The Heritage Project

Celebrating the story of Australian Computing through the digital age.


The History of ICT in Australia is a broad and exciting project to create an important piece of our national heritage.

The Pearcey Foundation has commissioned a new history of the Australian computer industry. The book is the first phase in the Foundation’s major ICT industry Heritage Program, which will also incorporate oral histories and the collection of documents and artefacts about Australia’s long and significant role in the history of information technology.

Contributions welcome!

  • ICT stories
  • Collections and artifacts
  • Sponsorship

Please contact us.

From Pearcey to Quantum Computing

The Story of Australian Computing Through the Digital Age

The Project

Phase 1 - Book of Australian ICT Heritage

The Pearcey Foundation has commissioned a new history of the Australian computer industry. The book, now well underway, will incorporate oral histories and the collection of documents and artefacts about Australia’s long and significant role in the history of information technology.

The Pearcey Foundation will encourage, and where possible participate in (currently in progress with the University of Sydney), the gathering of oral histories and biographies and the identification and cataloguing of significant objects and documents held by organisations or individuals.

Phase 2 - Virtual Museum of Australian ICT Heritage

Like the Charles Babbage Institute at the University of Minnesota, this virtual museum will provide a single access point or “one stop shop” which links to the many and varied collections and archives across Australia, which record our journey in the digital age.

The Pearcey Foundation will establish and maintain an on-line repository of oral histories, biographies, images and digitised documents with linkages to other physical and virtual collections across Australia.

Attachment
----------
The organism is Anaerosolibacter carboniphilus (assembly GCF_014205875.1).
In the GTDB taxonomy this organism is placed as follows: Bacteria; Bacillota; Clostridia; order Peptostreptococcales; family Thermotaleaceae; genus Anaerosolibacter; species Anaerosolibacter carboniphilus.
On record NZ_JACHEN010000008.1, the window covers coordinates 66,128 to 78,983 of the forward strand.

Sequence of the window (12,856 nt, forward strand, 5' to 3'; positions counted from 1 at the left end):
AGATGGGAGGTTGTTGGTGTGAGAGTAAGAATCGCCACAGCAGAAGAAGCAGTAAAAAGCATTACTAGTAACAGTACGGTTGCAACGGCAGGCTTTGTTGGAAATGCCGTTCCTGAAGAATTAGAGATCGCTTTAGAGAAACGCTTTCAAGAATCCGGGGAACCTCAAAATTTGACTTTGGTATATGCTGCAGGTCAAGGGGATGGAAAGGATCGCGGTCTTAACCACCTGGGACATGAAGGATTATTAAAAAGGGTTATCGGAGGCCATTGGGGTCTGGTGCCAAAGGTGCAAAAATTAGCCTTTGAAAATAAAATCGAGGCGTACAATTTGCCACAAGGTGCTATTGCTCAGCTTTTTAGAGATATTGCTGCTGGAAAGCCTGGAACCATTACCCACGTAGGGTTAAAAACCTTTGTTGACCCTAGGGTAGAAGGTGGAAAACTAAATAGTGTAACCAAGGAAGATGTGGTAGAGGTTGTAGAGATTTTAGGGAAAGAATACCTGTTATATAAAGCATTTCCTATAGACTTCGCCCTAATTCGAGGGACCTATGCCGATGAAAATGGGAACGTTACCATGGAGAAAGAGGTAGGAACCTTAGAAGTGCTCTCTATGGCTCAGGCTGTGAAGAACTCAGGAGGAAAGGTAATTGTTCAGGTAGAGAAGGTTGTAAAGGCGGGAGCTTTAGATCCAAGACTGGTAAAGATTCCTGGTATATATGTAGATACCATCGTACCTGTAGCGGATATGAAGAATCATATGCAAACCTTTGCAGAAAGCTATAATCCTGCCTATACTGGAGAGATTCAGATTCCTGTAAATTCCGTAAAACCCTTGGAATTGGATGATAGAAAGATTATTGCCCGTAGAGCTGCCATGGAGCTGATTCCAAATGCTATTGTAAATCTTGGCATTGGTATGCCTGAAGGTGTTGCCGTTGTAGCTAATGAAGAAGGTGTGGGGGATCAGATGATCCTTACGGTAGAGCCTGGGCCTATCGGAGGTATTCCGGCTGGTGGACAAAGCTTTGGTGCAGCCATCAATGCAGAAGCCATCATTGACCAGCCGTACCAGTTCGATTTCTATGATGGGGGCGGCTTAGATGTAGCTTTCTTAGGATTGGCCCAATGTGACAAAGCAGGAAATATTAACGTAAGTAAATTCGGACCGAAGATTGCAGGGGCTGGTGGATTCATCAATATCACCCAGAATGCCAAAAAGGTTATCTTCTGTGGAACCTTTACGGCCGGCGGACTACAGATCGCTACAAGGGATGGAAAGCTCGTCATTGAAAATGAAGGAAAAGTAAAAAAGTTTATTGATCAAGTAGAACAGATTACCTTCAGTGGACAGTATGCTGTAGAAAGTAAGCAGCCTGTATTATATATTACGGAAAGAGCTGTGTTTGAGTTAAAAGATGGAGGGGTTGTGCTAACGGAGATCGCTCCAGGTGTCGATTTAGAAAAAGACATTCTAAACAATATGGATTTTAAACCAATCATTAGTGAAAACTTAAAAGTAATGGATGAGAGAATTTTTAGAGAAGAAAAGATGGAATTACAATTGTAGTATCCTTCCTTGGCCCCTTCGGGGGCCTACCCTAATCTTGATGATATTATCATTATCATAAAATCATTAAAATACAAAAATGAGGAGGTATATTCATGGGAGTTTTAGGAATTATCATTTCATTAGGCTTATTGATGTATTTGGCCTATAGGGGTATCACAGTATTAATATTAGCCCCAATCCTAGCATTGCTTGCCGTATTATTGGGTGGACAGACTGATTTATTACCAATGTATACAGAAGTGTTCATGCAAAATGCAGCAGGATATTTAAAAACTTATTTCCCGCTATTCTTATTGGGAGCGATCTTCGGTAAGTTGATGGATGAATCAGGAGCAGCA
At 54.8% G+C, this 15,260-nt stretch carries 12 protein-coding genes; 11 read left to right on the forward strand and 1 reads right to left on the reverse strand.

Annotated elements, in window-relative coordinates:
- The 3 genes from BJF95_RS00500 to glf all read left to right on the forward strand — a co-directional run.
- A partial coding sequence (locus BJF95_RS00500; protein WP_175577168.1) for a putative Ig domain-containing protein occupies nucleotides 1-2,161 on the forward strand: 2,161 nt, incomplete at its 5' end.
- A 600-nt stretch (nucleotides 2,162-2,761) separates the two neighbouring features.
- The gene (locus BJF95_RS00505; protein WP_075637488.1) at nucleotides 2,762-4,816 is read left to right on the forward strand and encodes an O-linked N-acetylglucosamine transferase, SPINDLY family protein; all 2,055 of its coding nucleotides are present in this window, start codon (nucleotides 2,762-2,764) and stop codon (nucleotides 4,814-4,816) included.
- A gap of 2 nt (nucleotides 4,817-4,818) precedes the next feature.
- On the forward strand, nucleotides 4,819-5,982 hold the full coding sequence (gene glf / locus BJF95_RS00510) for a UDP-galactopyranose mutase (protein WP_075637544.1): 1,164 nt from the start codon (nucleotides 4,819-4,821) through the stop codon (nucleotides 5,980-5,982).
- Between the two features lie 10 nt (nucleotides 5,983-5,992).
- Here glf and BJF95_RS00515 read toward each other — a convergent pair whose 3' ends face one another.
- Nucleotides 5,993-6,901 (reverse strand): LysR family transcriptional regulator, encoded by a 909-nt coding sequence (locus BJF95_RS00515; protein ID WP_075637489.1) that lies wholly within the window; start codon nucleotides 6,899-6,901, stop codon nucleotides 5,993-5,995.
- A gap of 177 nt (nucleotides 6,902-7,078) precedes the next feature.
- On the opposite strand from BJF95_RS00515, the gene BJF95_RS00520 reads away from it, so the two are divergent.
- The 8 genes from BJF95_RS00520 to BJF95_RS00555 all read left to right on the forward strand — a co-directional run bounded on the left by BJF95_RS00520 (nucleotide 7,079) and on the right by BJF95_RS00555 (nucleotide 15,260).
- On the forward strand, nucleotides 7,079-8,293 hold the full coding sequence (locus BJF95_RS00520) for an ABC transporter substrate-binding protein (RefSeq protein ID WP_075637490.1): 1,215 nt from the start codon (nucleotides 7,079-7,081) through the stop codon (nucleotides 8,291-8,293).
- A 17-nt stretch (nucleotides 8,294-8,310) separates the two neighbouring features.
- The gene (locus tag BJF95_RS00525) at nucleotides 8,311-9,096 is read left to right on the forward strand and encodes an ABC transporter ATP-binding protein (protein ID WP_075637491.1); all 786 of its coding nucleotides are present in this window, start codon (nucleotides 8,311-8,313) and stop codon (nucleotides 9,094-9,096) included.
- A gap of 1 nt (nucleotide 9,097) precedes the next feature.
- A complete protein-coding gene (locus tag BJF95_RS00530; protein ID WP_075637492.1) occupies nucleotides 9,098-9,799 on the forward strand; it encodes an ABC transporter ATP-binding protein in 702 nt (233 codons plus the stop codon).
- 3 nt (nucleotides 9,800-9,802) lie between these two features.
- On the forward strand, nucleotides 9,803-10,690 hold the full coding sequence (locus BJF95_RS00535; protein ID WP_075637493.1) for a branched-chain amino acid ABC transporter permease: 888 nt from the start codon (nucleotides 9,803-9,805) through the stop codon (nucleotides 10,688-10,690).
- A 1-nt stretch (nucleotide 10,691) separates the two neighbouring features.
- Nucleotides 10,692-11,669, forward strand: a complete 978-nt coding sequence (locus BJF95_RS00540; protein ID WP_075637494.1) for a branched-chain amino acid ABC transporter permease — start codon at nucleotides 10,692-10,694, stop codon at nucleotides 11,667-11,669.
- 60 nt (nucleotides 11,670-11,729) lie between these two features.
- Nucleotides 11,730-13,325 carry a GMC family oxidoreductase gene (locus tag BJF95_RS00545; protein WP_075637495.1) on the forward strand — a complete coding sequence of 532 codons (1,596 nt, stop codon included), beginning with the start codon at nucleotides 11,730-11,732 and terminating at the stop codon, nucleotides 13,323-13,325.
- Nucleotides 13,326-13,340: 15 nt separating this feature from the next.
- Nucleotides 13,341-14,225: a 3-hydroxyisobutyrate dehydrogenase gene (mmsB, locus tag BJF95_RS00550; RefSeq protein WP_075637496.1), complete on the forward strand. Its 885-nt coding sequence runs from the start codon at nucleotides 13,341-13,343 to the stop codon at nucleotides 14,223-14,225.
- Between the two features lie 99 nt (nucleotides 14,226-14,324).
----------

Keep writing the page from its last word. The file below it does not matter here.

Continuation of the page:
The Book

The book concentrates on the people who made computing in Australia what it is, including biographies of the almost 60 industry figures who have been awarded Pearcey Medals or inducted to the Pearcey Hall of Fame since these awards were instituted in 1998.

The story starts with Trevor Pearcey in the late 1940s when he designed CSIRAC, only the fourth stored program digital computer in the world. The 70 years since then span a human lifetime and encompass the achievements of an outstanding group of people. The book will be a lasting contribution to the remarkable heritage of the Australian ICT industry and the many achievements of the people who made it happen.

The book is being compiled from original sources and interviews with surviving industry pioneers. Many of these stories have never been told. The material collected for the book – interviews, documents, pictures and more – will all be included in the program archive, fully indexed and accessible by all. It will be an important contribution to a greater understanding of Australia’s important computing heritage, and an invaluable resource to future researchers.

The book was initially conceived and researched by Graeme Philipson, one of Australia’s leading computer journalists and industry historians. However, Graeme was taken from us all in early 2021 in a tragic accident - see Vale Graeme Philipson.

The Editorial Advisory Group

The project will be overseen by a distinguished editorial advisory group, drawn from all parts of the industry across Australia.

Led by respected ICT academic, Peter Thorne AM, the role of this advisory will be to monitor project milestones, advise the author, suggest sources, and ensure thorough coverage of people and events.


  • Barbara Ainsworth - Historian and Curator of the Monash University Museum of Computing History (VIC)
  • Susan Bandias - Academic with special interest in community engagement and social implications of ICT (NT)
  • Matthew Connell - Principal Curator Museum of Applied Arts and Sciences (PowerHouse Museum, NSW)
  • Jacky Hartnett - Academic and long-time contributor to the ICT community (TAS)
  • Michael Hawkins - Experienced ICT professional in both the private and public sector and contributor to the ICT community (ACT)
  • Martin Lack - Experienced ICT professional and long term organiser and coordinator across the ICT sectors (QLD)
  • Helen Meredith - Industry observer, veteran computer journalist and commentator (QLD)
  • Carolyn Rasmussen - Academic and award winning historian, contributor to Australian Dictionary of Biography (VIC)